Penguinisto (415985) | about 6 months ago | (#46299959)

it was fixed in v 4.2 so it is patchable
QED

Not exactly QED: Most Android phones are unpatchable due to the carrier not giving a damn (for various reasons), the phone hardware being too old (or too low-end), and/or the manufactuer not giving a damn (they'd prefer you buy a new phone from them instead). There are of course jailbreaks, if your carrier doesn't cut you off for using it, and if there's one that works on your phone, and if you have the technical 'oomph to install it without bricking the thing.

To put it bluntly? Unless you paid at least $300 for your Android smartphone and it's less than 3 years old (if you're lucky), you're pretty much screwed.

(Before anyone gets butthurt about it, no, I don't own an iPhone. I have a cheap Android device, but as I bought it recently, it has 4.2 on it.)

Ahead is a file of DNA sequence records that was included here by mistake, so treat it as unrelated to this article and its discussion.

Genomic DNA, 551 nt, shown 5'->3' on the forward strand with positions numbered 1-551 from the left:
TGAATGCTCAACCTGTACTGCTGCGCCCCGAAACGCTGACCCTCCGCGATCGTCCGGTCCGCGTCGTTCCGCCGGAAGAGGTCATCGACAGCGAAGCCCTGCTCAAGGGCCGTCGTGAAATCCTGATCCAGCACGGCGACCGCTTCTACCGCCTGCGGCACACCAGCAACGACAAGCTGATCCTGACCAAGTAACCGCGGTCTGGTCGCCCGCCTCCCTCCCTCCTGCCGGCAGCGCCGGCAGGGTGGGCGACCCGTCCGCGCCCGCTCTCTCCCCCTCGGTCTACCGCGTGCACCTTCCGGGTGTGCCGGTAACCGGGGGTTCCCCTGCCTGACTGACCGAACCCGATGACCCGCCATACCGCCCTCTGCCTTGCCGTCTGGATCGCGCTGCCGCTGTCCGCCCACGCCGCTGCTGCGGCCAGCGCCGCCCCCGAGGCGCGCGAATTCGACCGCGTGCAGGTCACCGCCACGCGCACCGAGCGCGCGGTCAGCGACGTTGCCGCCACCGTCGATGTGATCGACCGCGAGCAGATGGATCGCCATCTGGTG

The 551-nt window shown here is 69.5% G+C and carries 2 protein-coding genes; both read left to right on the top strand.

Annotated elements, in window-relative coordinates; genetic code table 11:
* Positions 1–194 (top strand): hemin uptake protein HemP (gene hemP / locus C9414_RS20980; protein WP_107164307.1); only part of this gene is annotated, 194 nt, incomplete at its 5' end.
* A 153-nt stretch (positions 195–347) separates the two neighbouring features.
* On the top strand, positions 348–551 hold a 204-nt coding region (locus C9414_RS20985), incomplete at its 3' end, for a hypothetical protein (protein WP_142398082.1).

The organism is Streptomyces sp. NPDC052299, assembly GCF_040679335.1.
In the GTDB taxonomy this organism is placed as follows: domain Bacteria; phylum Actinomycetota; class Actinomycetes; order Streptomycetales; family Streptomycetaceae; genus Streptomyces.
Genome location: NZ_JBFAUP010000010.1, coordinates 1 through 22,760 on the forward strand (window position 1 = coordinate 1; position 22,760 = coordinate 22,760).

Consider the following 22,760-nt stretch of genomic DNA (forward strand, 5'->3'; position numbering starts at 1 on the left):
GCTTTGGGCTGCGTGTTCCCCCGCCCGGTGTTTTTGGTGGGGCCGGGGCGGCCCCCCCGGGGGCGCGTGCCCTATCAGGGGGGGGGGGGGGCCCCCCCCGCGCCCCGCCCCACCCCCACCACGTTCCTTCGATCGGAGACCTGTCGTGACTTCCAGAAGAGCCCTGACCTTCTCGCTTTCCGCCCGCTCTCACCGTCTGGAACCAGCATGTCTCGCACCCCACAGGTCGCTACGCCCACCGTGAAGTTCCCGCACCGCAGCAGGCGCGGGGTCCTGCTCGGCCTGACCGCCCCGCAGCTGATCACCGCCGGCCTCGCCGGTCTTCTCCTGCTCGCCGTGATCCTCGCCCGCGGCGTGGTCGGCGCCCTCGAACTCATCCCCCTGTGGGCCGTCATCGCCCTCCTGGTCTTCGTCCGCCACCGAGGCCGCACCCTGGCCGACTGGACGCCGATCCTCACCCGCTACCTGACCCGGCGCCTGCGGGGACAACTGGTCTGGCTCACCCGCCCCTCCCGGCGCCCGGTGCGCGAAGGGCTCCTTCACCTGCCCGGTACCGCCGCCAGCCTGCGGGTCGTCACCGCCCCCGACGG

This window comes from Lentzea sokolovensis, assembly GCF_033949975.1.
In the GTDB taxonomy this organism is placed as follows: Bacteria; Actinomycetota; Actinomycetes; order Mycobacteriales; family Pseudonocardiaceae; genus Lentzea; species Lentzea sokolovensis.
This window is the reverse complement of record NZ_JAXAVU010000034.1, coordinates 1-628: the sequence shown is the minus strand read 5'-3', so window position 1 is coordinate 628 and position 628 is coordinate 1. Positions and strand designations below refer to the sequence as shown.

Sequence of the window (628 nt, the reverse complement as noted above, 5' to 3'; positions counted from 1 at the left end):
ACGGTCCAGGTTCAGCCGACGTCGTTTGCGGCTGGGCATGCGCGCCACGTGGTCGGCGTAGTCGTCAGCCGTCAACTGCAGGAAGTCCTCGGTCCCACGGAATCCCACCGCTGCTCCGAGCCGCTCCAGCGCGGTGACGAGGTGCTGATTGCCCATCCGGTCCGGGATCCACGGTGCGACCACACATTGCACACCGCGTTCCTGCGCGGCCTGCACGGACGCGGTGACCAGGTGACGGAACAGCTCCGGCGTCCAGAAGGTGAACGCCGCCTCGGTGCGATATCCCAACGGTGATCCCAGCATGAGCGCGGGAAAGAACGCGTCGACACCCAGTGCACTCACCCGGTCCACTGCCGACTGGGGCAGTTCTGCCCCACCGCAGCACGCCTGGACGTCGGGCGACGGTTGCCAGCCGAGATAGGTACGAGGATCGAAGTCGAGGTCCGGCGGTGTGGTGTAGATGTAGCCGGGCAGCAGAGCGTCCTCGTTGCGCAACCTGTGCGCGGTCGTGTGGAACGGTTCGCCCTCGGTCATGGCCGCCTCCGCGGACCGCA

Re:errr that's Unpatched not Unpatchable (0)

Anonymous Coward | about 7 months ago | (#46300705)

So, a better title would be:
  "It's a problem we could fix but we won't cause you're in our slave OS contract (ha ha ha) so we'll call it unmatchable to confound the simple folk."

Re:errr that's Unpatched not Unpatchable (0)

Anonymous Coward | about 7 months ago | (#46300725)

you mean unpatchable not unmatchable - I presume

Re:errr that's Unpatched not Unpatchable (4, Informative)

Nemyst (1383049) | about 7 months ago | (#46300879)

With 4.4 a lot of low-end phones could technically be supported when they couldn't run 4.3. The largest hurdles are carriers and manufacturers dropping support after an obscenely short time.

Re:errr that's Unpatched not Unpatchable (2)

chuckugly (2030942) | about 7 months ago | (#46300927)

Cyanogenmod

Re: errr that's Unpatched not Unpatchable (-1)

Anonymous Coward | about 7 months ago | (#46301441)

Yeah.. if you don't want half the shit on your phone to work any more, sure.

Re:errr that's Unpatched not Unpatchable (5, Informative)